The model of the Beijing Consensus is less painful for struggling economies in the developing world than the “shock therapy” prescribed by the IMF and Washington. It calls for gradual reforms, opening up to foreign trade while remaining self reliant and economic reforms having precedence over political reforms.

Barry Sautman, a political scientist at Hong Kong University of Science and Technology, told the Washington Post, the Beijing Consensus “takes seriously the aspirations of developing states often ignored or opposed in the West” such as “a more equitable international distribution of wealth and power.”

There has even been mentions of a Seoul Consensus, raised when South Korea hosted the G-20 meeting in November 2010, which shifts the spotlight away from foreign aid toward investments in infrastructure, education, health, technology and manufacturing. The Seoul Consensus puts the emphasis on private sector-led, poverty-reducing economic growth and job creation that is inclusive, sustainable, resilient and balanced.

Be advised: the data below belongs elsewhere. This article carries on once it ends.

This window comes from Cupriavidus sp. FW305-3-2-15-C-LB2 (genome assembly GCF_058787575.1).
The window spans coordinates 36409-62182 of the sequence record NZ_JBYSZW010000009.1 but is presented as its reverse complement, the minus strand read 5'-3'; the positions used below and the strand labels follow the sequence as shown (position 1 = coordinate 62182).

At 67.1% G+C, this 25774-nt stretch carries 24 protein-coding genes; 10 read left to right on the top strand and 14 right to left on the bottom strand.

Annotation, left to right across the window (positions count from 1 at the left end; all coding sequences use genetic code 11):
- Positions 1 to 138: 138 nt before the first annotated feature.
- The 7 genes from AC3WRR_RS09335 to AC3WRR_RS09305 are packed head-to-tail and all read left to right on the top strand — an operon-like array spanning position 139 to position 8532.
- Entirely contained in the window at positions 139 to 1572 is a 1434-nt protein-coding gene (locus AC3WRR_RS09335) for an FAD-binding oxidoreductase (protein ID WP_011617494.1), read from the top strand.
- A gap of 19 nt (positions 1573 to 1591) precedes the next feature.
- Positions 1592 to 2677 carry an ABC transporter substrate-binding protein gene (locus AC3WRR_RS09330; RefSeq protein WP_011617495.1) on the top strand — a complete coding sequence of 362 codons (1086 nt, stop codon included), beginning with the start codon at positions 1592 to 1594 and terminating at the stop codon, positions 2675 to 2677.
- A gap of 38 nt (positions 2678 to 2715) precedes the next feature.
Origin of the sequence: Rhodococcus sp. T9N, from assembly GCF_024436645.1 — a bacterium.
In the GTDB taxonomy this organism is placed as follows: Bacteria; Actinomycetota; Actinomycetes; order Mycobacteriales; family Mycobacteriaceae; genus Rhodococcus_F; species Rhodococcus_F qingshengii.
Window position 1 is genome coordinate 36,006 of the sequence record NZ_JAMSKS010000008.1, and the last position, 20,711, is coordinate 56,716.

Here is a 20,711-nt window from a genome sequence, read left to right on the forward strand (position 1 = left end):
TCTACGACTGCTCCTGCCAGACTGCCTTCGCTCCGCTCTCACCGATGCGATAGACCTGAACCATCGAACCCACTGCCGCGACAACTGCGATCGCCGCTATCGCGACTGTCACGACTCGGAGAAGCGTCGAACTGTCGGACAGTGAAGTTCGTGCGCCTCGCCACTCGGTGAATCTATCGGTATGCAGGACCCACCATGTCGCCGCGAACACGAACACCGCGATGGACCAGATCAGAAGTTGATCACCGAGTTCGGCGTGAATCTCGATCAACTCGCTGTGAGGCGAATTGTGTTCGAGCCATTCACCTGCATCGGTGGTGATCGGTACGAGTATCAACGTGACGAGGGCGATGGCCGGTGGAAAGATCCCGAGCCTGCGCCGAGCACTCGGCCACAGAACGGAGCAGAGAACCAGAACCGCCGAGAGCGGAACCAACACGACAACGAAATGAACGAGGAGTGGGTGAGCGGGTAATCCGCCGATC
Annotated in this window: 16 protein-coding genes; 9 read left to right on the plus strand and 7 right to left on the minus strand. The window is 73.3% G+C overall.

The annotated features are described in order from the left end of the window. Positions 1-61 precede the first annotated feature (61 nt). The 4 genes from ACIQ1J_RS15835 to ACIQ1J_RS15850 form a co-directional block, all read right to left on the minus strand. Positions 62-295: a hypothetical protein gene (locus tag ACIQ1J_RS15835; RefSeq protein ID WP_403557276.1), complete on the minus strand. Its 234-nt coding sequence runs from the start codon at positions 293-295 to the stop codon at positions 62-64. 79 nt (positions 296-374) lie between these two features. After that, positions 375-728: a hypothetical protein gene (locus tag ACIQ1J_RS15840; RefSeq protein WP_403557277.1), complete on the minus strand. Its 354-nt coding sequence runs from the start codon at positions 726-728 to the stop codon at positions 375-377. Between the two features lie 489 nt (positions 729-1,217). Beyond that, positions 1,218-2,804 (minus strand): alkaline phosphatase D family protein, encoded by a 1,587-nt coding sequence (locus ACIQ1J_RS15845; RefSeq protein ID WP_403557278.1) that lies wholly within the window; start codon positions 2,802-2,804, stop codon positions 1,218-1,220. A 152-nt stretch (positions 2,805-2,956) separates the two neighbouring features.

Calls to Reform the International Financial System

Moises Naim wrote in the Washington Post, “After every global financial crash — such as the Mexican peso crisis of 1994 and the Asian financial crisis of the late 1990s — world leaders would gather at summits and pledge to drastically reform the international financial system to ensure that no more crises would occur. The need for “a new international financial architecture” became a frequent mantra. Typically, however, once the sense of emergency passed and struggling economies began to recover, the costs and complications of overhauling the international financial system became apparent — and the political will to undertake major reforms evaporated. [Source: Moises Naim, Washington Post, April 8, 2011. Naim, a former executive director of the World Bank, is a senior associate at the Carnegie Endowment for International Peace]

In recognition of this reality, calls for a new financial architecture following the great recession of 2008 have been replaced with more modest promises to modernize the “plumbing” of the financial system: to tighten banking regulations, revise accounting standards, examine the role of hedge funds and credit rating agencies, and other such measures.